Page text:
Greater Manchester directors jailed over £500,000 tax evasion
Two Greater Manchester company directors who hid money in offshore accounts to avoid paying £500,000 in tax have been jailed for fraud.
Roderick Smith, 44, of Standish, and Stephen Howarth, 44, of Gee Cross, failed to declare profits from their IT company held in Isle of Man accounts.
Smith admitted cheating the Revenue and fraud, while Howarth admitted fraud at Liverpool Crown Court.
Smith was sentenced to 15 months imprisonment and Howarth to 12 months.
A HM Revenue and Customs (HMRC) spokeswoman said the pair, who ran Goldlogic Control Systems Ltd - a company offering computer technology to the car trade - had "the opportunity to disclose their offshore accounts through HMRC's Offshore Disclosure Facility (ODF) in 2007".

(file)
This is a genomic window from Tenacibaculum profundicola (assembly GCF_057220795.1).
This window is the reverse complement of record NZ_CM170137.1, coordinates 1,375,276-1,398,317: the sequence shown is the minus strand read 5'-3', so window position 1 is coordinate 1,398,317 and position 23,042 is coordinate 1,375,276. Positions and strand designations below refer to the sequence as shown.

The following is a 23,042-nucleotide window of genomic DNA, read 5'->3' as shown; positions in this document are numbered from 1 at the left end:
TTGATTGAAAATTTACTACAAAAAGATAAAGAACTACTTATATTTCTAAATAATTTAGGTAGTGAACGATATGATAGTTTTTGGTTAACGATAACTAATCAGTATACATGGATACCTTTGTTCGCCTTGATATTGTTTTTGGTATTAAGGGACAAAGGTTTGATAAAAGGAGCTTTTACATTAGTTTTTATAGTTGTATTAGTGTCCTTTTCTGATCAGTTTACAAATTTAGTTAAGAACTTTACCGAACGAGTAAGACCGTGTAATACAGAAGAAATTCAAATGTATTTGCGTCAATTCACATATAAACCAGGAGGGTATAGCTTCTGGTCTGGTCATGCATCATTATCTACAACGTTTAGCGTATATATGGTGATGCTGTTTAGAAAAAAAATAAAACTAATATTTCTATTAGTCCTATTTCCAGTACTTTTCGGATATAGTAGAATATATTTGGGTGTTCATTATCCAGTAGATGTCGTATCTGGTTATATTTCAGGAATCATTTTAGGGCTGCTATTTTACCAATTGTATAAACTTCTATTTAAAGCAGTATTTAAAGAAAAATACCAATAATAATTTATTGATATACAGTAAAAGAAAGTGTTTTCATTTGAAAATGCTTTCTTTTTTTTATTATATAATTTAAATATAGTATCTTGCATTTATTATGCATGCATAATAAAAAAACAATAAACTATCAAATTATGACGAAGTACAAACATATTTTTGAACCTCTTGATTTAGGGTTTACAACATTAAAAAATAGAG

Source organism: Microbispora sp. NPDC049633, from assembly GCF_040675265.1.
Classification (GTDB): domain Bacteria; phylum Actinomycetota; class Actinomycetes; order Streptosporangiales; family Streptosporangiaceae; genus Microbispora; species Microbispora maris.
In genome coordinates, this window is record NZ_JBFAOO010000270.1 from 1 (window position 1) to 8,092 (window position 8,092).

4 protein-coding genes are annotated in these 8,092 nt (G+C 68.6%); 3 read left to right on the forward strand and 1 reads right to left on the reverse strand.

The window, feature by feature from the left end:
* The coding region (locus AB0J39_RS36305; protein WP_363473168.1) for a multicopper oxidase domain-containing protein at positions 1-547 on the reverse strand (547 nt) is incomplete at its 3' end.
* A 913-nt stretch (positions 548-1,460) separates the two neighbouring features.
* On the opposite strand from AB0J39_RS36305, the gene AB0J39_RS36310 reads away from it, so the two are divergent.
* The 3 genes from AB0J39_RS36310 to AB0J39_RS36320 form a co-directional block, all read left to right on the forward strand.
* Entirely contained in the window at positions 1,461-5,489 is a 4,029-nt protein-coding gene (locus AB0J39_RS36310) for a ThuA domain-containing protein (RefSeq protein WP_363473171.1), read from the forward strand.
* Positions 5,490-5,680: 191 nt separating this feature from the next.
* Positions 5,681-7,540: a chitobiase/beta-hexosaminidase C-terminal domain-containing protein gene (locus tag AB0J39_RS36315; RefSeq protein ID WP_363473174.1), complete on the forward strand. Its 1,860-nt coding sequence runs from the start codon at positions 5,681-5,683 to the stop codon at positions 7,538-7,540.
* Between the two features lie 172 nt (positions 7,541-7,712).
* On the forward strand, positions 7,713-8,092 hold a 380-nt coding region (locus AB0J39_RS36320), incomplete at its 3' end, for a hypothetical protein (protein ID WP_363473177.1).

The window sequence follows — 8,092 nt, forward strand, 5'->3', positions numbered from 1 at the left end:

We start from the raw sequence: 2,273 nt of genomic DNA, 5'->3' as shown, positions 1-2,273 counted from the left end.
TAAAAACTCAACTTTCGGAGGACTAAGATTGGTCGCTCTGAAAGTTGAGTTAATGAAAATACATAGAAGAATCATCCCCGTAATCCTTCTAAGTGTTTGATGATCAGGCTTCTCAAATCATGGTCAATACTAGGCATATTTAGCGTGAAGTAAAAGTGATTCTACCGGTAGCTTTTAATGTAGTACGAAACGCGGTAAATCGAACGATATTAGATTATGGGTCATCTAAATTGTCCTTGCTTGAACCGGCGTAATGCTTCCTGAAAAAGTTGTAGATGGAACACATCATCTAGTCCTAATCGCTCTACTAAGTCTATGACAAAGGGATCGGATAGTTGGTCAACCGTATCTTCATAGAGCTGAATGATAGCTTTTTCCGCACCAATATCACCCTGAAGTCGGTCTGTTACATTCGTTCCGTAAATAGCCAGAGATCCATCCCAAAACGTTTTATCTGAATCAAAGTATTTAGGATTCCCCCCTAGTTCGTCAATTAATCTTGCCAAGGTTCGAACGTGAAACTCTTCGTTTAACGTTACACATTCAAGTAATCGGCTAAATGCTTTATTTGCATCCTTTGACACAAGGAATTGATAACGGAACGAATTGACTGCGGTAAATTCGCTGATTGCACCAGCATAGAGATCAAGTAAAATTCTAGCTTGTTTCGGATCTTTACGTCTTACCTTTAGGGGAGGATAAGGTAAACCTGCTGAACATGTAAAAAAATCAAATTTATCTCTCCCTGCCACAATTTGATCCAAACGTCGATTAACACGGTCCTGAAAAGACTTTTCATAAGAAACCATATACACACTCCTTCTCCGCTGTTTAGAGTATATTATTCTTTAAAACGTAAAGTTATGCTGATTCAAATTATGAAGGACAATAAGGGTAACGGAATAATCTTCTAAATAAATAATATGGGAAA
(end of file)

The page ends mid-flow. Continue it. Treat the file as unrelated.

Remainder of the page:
"Howarth did not register for the ODF, while Smith did register but then disclosed only one of the 12 accounts he controlled overseas," she said.
'Shocked and disappointed'
HRMC inspectors uncovered the fraud after being alerted by tax authorities in Germany, where many of the pair's customers were based.
Investigators found sales totalling £1,255,615 in Germany, while the pair only declared £49,650.
The spokeswoman said the balance had been "siphoned off into the offshore accounts of five shell companies registered in Mauritius and the Isle of Man created by the directors solely for the purpose of tax fraud".
She added that the prosecutions were the first involving the ODF in the UK.
Passing sentence, Judge Robert Warnock said the pair had "cheated the Revenue, and therefore this country, by evasion of income tax".
"The authors of your references will be shocked and disappointed at what in effect were crimes motivated by greed and selfishness," he said.
"Only sentences of imprisonment are appropriate in respect of the offences you have committed [as] to suspend these sentences would offend any reasonable sense of justice on the part of the honest taxpayer."
Confiscation orders were issued against Smith for £300,000 and Howarth for £200,000, with the condition that a failure to pay the money within 24 months would see them receive another 15 months and 12 months in prison respectively.